-       Leather
-       Cotton
-       Wool
-       Cotton Blend
-       Vinyl
-       Acrylic
-       Polyester

You can learn more about these fabric types, as well as a host of others, here.

Understanding the Martindale Test
When choosing your upholstery fabrics, make sure you check the durability of the fabric to see if it’s suitable for the project you would like to complete. For instance, the strength of the fabric you choose will depend on whether you’re upholstering a decorative chair that rarely gets used, or a piece of furniture that receives a lot of traffic.

The Martindale Test, also known as the ‘rub test’ and ‘abrasion resistance’ will determine the durability of a particular fabric.  The Martindale Machine does this by pulling a fabric taut, as small discs of worsted wool or wire mesh rub continuously against the fabric in an oscillating circle. The material will be inspected periodically for any wear and tear, and the test will continue until two yarns break or when there is a noticeable change to the fabric’s appearance.

Under the Martindale Test upholstery fabrics are ranked according to the following scale: 

-       Decorative Fabrics (less than 10,000 rubs)
-       Light Domestic (10,000 to 15,000 rubs)
-       General Domestic (15,000 to 25,000 rubs)
-       Heavy Duty (25,000 to 30,000 rubs)
-       Commercial grade (30,000 plus)

When choosing your fabric, talk to Padgham Upholstery about its score on the Martindale Test, and what it means in terms of appropriate application methods.

Extra Considerations
Lastly, always make sure the fabric you choose will suit the overall style you’re hoping to achieve.

For example, you wouldn’t choose a decorative damask fabric for a children’s chair, just like you wouldn’t put Bob the Builder printed cotton on a formal dining chair.

Take care when choosing the colour, pattern, and texture of your fabric, and make sure it will suit the overall style of the room your project will be displayed in.

To learn more about the different types of upholstery fabrics and their various applications, as well as our comprehensive selection of DIY upholstery supplies, view our upholstery fabric online, or visit our Melbourne-based store today.





Tuesday, 16 May 2017

What are the Different Types of Webbing Used for Upholstery?


 Zepel's Sari print,  James Dunlop's Mauritius and unknown 

Webbing forms an important part of the upholstery process and is the foundation of a good upholstery job.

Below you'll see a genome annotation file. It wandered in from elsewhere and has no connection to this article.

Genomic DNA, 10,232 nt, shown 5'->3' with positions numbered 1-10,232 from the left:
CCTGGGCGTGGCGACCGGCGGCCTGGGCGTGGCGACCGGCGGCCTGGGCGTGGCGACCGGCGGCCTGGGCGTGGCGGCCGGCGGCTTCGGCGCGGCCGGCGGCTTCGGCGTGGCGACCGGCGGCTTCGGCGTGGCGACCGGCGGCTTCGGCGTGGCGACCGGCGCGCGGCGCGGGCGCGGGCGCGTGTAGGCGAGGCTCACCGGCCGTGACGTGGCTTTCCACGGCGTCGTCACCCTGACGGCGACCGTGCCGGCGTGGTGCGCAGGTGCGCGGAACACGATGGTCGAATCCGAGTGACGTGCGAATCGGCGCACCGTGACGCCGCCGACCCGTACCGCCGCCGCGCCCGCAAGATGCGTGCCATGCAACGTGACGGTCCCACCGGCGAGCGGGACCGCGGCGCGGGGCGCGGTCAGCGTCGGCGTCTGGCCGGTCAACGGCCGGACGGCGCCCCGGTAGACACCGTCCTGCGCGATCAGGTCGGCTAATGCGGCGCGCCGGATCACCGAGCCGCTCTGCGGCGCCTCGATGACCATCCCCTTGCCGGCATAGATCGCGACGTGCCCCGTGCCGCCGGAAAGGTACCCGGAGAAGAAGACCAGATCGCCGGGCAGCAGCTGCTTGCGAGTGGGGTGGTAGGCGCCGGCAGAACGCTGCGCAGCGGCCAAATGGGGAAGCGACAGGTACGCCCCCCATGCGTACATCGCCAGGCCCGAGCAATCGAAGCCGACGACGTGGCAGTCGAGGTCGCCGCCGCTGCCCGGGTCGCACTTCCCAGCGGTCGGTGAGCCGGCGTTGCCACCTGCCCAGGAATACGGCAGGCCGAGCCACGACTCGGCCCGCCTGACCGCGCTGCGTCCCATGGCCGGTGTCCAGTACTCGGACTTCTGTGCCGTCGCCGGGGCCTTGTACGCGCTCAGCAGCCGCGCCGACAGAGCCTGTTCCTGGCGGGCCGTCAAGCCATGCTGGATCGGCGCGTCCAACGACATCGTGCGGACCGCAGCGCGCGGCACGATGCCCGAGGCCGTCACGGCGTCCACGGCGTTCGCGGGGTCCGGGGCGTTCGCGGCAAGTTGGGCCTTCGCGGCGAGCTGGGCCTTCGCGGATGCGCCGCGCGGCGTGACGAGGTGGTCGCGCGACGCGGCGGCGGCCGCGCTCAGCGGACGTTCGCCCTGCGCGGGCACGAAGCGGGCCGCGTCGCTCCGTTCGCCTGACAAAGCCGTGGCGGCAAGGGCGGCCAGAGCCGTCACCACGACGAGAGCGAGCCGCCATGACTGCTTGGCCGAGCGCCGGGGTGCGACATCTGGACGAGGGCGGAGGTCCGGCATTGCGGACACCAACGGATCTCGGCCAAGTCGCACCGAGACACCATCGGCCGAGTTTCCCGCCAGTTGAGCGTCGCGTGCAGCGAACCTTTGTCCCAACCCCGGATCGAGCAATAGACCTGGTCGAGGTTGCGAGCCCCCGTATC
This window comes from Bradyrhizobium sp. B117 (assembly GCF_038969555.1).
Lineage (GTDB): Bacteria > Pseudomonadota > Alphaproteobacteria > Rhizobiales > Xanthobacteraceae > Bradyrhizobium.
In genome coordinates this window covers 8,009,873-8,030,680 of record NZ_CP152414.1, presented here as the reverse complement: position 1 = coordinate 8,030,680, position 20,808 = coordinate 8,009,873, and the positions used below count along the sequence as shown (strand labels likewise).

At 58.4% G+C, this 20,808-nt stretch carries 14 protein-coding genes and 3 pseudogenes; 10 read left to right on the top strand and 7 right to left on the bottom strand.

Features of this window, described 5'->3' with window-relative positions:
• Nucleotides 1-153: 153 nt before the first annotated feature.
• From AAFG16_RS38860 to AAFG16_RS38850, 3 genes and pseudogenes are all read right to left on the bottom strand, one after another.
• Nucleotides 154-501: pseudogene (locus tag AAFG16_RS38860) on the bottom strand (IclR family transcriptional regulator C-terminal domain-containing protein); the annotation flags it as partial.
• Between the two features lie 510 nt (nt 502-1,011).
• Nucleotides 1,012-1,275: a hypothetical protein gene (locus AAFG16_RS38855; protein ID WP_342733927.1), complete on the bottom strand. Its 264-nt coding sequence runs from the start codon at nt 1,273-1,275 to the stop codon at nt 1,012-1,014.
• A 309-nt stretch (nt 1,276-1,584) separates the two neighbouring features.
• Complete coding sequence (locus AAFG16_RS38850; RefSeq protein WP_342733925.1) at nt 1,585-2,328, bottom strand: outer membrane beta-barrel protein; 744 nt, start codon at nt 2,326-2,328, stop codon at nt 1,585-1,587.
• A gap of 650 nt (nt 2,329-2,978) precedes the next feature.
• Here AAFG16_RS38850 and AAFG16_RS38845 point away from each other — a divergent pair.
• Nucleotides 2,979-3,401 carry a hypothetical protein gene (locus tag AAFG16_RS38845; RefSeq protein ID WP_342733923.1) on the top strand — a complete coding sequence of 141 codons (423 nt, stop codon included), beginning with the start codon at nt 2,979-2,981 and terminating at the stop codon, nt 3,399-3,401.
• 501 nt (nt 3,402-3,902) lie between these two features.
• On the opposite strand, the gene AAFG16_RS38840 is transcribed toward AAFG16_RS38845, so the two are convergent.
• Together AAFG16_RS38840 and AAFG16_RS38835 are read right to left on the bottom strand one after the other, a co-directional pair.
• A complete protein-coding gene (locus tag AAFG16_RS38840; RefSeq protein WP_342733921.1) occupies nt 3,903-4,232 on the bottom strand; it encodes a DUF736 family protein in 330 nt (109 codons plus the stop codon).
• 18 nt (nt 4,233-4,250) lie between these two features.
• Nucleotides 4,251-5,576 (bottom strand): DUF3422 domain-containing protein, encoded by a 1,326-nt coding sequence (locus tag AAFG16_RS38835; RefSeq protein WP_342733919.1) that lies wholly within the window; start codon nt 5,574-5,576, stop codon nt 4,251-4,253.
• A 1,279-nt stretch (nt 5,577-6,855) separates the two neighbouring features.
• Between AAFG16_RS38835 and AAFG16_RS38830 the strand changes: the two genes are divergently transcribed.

But, exactly what is it?

Made from a strong fabric that is woven as a flat strip with varying widths and fibres, webbing is used in couches and chairs as a flexible base for the seating area.

To ensure an optimum finish, the spacing of the webbing needs to be suitable for the type of chair you’re upholstering and the type of webbing you’re using, and it needs to be extremely resilient and long-lasting.  

Different types of webbing usually attest to the era the chair was made, but when it comes to modern day upholstery, you have plenty of types to choose from!

Jute Webbing
Jute webbing has been around for hundreds of years and is often used for traditional upholstery projects. Jute webbing is usually applied to support a coil spring base. Applied using a webbing stretcher and staples or blue cut tacks, there are two weights of jute webbing to choose from. 


Elastic Webbing
Elastic webbing will create a firm seat, which is usually softer than one made using jute webbing. The webbing needs to be stretched to its maximum size, by hand, before it’s ready for use. It should also be applied in a criss-cross pattern (basket weave) and should be at least a four-stripe length when used for seating. Elastic webbing can be applied using staples, tacks or webbing clips.

Pirelli Webbing
This is a superior, rubberised type of webbing that is commonly used on mid century furniture. This type of webbing can only be used on furniture that has been built strong enough to withstand its strain. In some cases it can only be used one way (not crisscrossed), and should be applied using staples, tacks or webbing clips into routed channels.

At Padgham Upholstery, we offer a number of upholstery services and products at our Melbourne-based store, which includes the supply of quality webbing materials. Check out our range online, or visit us in store to view all of our quality upholstery products up close and personal.